NHS condemned for outing HIV service users in ‘distressing’ data breach: ‘Simply no excuse’

Laptop with data leak, red ribbon surrounds it

An NHS health board has been reprimanded for a “serious” data breach involving 37 people who access their HIV services. 

NHS Highland, which covers Argyll & Bute, and Highland, in Scotland, has been blasted by the Information Commissioner’s Office (ICO) in a formal reprimand. 

The ICO, the UK’s independent body set up to regulate information rights, has called for serious improvements to be made to data protection safeguards within HIV services.  

The reprimand comes after NHS Highland used CC (carbon copy) instead of BCC (blind carbon copy) in an email sent on 13 June, 2019 to 37 people using its HIV services. 

NHS Highland’s error meant recipients of the email were able to see the personal email addresses of other people the message was intended for, with one individual recognising four names – one of which was a previous sexual partner.

In the reprimand, the ICO said exposing the individuals’ email addresses was “likely to be distressing and/or damaging”, both in relation to their personal details being shared – including potential HIV status – and “their confidence in the service provided”. 

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The information commissioner observed NHS Highland had breached three articles of the General Data Protection Regulation. 

It was concluded that BCC “was not the most secure way to manage communications and other methods could have been adopted”, with a “lack of technical and organisational measures” in place to prevent the disclosure.

“In this incident, the sensitivity of the email addresses should have been considered when the arrangement was made to forward emails on behalf of [REDACTED] due to the inference that could be made regarding access to HIV services and HIV status,” the ICO added.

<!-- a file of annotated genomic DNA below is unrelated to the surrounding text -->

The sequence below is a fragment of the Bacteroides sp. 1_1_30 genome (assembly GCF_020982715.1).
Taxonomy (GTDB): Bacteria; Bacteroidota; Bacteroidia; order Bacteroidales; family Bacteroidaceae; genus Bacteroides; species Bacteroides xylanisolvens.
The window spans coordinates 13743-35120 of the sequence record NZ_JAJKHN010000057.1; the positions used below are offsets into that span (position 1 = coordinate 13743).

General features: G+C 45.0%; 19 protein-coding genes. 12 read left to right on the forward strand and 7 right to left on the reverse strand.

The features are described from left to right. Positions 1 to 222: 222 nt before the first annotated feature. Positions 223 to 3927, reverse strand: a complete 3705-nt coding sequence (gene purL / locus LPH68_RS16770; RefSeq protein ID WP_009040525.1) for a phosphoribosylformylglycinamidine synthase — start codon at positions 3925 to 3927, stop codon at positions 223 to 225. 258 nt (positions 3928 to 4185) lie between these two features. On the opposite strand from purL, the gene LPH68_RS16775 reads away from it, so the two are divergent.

A ‘crucial learning experience’

It was noted that remedial steps were taken by the health board to address the impact of the breach and prevent it happening again, including no longer sending group emails to patients. 

The ICO applied its public-sector approach, which includes the use of warnings, reprimands and enforcement notices, rather than issuing a £35,000 fine to the health board, but said there is “simply no excuse” for the mistake. 

Stephen Bonner, the ICO’s deputy commissioner – regulatory supervision, said this case shows a “serious breach of trust” for those accessing “vital services” and they have been “failed”. 

”The stakes are just too high. Research shows that people living with HIV have experienced stigma or discrimination due to their status, which means organisations dealing with this type of information should take the utmost care with their personal data,” he said.

“HIV service providers must set the highest standard for themselves and their service users.” 

The deputy commissioner said every HIV service provider in the country should look at this case and see it as a crucial learning experience. 

“We are calling on organisations to raise their data protection standards and put the appropriate measures in place to keep people safe,” he added. 

According to ICO data, organisations using BCC incorrectly is one of the top 10 non-cyber breaches, with almost 1,000 cases reported since 2019.

A spokesperson for NHS Highland told PinkNews: “NHS Highland is sorry that this breach of confidentiality has happened. We acknowledge and accept the findings of the information commissioner and are doing all we can to prevent a repetition of this incident.

“Since this incident, NHS Highland has changed email domain as part of a national roll out. We continue to work closely with domain providers to examine options to prevent similar events happening in the future and to ensure we are adhering to the recommendations of the information commissioner.

“We would take this opportunity to again apologise – unreservedly – to everyone who was affected.”